• How long your pump runs each day (and/or night)
  • What kind of filter you have (sand? cartridge?)
  • How often you add chemicals or top up the water in general
  • If it’s hot out — or cold! Some people like their pools cooler than others do; maybe even icy cold like a frozen lake during winter months. Others prefer their summer-time pools to feel more like Jacuzzis by having them heated past normal temperatures for comfort reasons rather than energy conservation ones…which means that running an additional heating system will also increase costs without necessarily providing any added benefits except for maybe feeling nice and cozy inside). We’re all different out there with our own preferences when it comes down to this sort of thing — so what works best for one person might not necessarily work best for another….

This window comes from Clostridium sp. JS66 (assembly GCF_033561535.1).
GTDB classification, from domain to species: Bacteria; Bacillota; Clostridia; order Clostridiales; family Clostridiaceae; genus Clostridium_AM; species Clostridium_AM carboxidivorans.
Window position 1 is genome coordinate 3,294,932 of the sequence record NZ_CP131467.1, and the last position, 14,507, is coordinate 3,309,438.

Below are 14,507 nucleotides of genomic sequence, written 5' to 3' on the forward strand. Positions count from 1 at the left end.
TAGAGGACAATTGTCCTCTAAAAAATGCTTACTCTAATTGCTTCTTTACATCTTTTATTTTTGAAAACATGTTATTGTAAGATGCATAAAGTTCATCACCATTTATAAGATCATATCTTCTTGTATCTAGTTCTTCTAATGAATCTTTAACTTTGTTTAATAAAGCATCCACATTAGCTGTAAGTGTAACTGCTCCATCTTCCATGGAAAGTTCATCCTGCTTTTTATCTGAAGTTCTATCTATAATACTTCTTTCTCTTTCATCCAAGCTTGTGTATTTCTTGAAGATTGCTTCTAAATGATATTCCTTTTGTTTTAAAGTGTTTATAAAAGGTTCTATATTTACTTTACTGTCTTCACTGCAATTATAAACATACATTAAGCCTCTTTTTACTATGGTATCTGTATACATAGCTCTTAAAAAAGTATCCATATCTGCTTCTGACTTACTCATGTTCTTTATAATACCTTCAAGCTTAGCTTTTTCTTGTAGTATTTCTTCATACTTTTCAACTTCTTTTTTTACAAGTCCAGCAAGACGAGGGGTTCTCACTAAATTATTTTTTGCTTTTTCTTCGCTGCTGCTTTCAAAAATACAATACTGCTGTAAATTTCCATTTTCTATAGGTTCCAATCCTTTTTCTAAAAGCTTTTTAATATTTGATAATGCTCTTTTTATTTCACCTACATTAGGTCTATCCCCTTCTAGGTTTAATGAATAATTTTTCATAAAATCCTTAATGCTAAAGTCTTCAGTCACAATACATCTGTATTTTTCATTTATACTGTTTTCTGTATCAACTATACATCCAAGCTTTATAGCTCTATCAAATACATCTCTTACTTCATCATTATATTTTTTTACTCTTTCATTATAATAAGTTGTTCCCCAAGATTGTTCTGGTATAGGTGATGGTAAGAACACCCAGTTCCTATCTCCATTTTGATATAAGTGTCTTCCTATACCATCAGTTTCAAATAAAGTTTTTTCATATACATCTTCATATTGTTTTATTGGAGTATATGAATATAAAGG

How does the pool pump work?

You might think that in order to understand how the pool pump works, you’d have to dive into the deep end of a pool and start testing out different pumps on your own body. Fortunately for us shy people, we don’t have to go quite that far into the watery depths.

The pool pump is a motor-driven device that circulates water through your swimming pool. It’s used in conjunction with other components to filter, heat, and circulate water throughout your pool. The pump motor is connected directly to an impeller—the part where all of this action actually happens—and together they can create enough pressure to move 80 gallons of liquid per minute!

Can you burn out a pool pump motor?